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Guadalupe Mayor John Lizalde listens to city staff during Tuesday's council meeting. 

The city of Guadalupe moved forward Tuesday in its four-month search for a new police chief with the two finalists scheduled to be interviewed by the City Council on July 21.

On June 28, Guadalupe officials held oral board interviews with three candidates vying to be the city’s next police chief. Two candidates from the oral board interviews were ultimately recommended to continue to the next stage of the recruitment process, which will involve interviews before the City Council at 10 a.m. July 21.

On Tuesday, human resources director Amelia Villegas updated the council on the progress of the search.

“We’re now in the final stages,” Villegas said, adding that the candidates' resumes and applications will be introduced beforehand and the council will develop questions for each of the hourlong interviews with the finalists.

Once a final candidate is selected, that individual will go through “a rather extensive background check,” Villegas said. The background investigation is expected to take anywhere from one to two months.

Should the selected candidate pass the background check, the candidate will be scheduled to have a psychological evaluation and a pre-employment health screening.

Villegas declined to provide the names of the two candidates and said an announcement would happen after the selection was made.

In other business, finance director Annette Munoz presented the city’s audited financial report from the 2016-17 fiscal year.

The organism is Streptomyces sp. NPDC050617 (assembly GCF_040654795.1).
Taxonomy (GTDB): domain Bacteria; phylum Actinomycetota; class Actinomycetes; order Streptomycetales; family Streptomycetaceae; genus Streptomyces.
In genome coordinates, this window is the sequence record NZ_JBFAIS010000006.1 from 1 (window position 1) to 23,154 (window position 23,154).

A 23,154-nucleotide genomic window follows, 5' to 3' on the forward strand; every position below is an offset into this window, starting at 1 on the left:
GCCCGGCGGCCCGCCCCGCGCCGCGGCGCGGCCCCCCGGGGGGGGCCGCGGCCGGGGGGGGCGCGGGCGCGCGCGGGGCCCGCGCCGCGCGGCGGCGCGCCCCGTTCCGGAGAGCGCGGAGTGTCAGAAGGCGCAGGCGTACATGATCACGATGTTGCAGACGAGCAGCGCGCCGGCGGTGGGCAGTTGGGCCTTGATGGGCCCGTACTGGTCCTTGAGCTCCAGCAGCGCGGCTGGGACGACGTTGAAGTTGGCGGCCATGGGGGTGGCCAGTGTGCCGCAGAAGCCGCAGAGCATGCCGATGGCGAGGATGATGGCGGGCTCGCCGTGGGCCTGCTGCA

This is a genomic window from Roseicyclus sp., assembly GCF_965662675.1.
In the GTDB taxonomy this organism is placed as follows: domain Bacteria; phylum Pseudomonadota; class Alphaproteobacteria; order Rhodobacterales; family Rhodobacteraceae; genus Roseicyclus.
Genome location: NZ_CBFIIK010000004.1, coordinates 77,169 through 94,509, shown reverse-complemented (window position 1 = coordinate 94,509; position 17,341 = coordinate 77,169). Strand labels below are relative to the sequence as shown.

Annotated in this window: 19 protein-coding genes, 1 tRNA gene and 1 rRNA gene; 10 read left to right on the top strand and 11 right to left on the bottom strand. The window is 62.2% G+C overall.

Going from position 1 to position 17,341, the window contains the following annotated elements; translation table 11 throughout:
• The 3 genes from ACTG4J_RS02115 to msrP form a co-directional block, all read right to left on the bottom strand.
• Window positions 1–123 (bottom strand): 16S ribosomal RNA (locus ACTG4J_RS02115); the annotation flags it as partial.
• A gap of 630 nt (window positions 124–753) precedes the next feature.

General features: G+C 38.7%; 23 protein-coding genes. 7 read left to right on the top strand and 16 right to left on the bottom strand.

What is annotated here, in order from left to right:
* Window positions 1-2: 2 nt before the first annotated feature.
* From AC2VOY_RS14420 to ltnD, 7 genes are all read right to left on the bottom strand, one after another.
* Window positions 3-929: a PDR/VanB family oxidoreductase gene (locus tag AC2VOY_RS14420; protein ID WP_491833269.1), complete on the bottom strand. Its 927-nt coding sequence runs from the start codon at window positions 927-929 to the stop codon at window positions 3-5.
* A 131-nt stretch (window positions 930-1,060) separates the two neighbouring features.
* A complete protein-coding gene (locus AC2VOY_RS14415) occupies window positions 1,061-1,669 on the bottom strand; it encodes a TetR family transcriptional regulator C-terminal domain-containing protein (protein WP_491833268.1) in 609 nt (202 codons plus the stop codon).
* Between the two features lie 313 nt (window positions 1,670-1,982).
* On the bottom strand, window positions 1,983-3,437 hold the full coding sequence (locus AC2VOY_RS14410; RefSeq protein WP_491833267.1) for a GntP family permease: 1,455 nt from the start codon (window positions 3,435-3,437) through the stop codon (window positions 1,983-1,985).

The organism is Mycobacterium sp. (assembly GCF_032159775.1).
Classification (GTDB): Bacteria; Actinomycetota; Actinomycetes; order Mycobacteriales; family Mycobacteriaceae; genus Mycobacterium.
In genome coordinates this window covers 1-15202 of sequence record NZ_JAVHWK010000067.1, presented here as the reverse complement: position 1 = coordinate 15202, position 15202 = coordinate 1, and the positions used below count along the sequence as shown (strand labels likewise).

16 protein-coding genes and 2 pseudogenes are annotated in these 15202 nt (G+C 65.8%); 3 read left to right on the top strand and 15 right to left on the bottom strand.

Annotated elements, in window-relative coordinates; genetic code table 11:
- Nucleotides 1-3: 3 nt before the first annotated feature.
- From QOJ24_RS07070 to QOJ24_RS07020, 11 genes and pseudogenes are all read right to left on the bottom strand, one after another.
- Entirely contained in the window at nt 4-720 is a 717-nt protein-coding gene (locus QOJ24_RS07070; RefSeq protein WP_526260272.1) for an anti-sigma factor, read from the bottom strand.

The total revenues from Guadalupe’s governmental activities rose around $460,000 from 2016-17, going from $3.89 million to $4.35 million. During that same period, expenses increased by around $729,000, from $4.26 million to $4.99 million.

The most severe deficiency found in the audit — which was conducted by Oakland-based accounting firm Badawi & Associates — was that the city had overspent money from four different city funds, then covered the overspending by borrowing from other funds. As of June 30, the cash overdraft balance — the amount borrowed from other funds — stood at around $307,000 for the General Fund, $280,000 for the Wastewater Treatment Fund, $76,000 for the Solid Waste Fund and just $2,500 for the Library Fund.

According to auditors, the money most likely came from the Measure A and Gas Tax funds.

“Those funds are legally restricted and the use of those funds for purposes other than the legally intended purpose is not allowed,” Badawi & Associates staff wrote.

Auditors recommended the city analyze the General Fund to determine where the money came from and then present a repayment plan to the City Council.

Other significant deficiencies included a lack of proper record keeping of the city’s capital assets and long-term liabilities, and poor control over payroll.

Auditors found the city has not maintained accurate records of the city’s assets and long-term debt and is instead relying on loosely maintained spreadsheets.

Auditors recommended the city conduct inventory of its capital assets and implement a system to track long-term debts to ensure that Guadalupe is in possession of all debt agreements and repayment schedules. Additionally, auditors recommended that payroll be reviewed by a second person. Guadalupe city staff agreed to adopt the recommendations.

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Razi Syed covers Santa Maria City Government for Lee Central Coast Newspapers.  Follow him on Twitter @razisyed


City Government